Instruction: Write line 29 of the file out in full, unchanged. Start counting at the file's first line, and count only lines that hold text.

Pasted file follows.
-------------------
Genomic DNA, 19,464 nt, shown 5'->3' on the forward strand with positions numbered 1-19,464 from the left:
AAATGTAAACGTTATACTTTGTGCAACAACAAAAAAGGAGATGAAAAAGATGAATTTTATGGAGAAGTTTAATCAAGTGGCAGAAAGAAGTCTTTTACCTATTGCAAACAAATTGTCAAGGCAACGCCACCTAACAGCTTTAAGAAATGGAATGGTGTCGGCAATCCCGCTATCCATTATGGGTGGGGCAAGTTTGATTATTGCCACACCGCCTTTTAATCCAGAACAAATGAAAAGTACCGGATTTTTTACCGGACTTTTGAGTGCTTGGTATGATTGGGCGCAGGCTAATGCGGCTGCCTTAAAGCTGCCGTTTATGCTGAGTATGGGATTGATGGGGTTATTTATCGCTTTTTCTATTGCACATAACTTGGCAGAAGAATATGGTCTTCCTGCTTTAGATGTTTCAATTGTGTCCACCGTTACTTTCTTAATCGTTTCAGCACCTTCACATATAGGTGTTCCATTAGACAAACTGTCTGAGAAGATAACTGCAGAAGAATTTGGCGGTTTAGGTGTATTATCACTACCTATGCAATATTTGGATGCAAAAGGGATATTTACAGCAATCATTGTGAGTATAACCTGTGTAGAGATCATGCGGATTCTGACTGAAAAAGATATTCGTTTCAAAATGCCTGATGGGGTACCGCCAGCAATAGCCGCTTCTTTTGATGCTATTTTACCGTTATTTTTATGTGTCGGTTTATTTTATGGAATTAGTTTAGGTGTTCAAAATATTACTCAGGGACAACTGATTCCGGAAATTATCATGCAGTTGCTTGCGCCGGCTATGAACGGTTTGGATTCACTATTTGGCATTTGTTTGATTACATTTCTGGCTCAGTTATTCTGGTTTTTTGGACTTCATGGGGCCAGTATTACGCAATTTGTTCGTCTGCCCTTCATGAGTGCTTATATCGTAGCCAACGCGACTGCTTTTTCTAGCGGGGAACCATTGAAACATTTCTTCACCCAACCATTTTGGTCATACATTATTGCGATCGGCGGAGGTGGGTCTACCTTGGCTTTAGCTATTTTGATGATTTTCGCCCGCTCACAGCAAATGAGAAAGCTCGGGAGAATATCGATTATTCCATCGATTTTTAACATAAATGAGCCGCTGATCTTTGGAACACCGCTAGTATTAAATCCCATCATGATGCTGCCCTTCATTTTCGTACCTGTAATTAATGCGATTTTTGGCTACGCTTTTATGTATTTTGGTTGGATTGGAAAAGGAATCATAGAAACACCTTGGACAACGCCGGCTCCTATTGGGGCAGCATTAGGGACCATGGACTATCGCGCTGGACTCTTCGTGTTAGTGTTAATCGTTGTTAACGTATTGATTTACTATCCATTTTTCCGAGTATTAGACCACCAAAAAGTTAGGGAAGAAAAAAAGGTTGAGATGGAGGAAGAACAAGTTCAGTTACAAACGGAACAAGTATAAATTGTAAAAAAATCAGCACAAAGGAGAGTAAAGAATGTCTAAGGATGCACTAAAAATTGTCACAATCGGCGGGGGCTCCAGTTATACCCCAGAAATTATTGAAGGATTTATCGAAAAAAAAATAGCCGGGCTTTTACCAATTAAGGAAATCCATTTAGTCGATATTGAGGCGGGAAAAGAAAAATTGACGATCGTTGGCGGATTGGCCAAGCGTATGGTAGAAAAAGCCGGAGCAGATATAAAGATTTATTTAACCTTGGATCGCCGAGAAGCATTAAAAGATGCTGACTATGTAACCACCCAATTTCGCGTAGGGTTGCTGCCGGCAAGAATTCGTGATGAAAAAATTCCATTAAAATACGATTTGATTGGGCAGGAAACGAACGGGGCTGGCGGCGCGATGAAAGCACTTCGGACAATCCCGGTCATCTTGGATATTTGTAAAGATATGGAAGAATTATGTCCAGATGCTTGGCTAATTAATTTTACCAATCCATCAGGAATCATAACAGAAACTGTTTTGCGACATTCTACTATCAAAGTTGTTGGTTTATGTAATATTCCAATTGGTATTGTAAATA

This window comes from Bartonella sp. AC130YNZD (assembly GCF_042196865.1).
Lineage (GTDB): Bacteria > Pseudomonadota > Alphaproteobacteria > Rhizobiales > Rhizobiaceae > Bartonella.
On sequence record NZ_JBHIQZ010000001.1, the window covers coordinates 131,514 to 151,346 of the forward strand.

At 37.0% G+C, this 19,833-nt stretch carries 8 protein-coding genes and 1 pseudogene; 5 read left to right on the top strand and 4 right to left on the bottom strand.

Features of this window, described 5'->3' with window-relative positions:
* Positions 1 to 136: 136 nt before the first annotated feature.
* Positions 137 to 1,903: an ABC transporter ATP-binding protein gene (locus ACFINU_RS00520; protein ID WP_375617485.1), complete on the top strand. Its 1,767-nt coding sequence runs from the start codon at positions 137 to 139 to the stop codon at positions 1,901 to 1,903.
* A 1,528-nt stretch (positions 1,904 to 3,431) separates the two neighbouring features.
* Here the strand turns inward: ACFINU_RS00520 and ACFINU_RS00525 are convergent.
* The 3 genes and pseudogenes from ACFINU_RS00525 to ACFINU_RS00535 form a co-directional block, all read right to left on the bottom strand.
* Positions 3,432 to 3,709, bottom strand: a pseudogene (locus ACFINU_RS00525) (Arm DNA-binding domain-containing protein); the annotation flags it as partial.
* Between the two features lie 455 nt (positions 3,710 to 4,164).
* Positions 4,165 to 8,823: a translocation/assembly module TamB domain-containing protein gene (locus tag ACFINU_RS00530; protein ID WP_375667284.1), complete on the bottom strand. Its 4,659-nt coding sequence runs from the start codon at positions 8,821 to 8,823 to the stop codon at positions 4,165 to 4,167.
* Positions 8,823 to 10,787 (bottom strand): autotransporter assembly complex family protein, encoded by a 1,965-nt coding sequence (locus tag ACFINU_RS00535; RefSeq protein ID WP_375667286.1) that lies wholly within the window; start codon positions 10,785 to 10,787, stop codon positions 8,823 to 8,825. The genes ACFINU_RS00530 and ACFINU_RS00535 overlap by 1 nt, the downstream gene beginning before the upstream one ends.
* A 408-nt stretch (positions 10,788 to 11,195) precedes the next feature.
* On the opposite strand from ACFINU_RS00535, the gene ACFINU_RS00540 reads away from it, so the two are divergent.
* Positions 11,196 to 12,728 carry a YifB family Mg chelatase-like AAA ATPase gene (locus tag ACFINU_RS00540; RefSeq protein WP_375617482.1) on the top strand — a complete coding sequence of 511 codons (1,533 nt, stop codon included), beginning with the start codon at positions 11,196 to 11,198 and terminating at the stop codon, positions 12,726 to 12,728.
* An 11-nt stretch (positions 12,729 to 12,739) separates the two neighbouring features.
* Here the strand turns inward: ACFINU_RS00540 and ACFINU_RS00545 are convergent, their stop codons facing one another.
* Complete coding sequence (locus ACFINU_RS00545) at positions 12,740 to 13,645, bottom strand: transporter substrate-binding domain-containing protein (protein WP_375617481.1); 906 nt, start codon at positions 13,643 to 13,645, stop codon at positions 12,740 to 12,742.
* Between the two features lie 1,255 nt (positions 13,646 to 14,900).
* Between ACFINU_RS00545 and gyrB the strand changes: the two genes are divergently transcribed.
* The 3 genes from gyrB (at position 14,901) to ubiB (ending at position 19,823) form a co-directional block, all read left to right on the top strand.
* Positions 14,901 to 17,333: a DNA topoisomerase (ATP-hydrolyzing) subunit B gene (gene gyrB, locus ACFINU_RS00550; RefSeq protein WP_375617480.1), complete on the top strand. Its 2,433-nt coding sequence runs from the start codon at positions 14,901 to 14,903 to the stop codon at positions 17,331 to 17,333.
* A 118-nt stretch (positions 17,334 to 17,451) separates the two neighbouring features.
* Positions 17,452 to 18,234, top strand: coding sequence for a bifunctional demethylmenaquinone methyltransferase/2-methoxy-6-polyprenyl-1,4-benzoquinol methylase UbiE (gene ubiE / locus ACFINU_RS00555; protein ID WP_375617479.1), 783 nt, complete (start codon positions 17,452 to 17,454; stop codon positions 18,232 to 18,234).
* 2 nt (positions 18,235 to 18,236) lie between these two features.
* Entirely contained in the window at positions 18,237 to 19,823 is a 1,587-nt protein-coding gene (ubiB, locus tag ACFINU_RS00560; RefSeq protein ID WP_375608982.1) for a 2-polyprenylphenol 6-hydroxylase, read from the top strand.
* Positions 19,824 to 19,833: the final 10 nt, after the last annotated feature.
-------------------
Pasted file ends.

* 2 nt (positions 18,235 to 18,236) lie between these two features.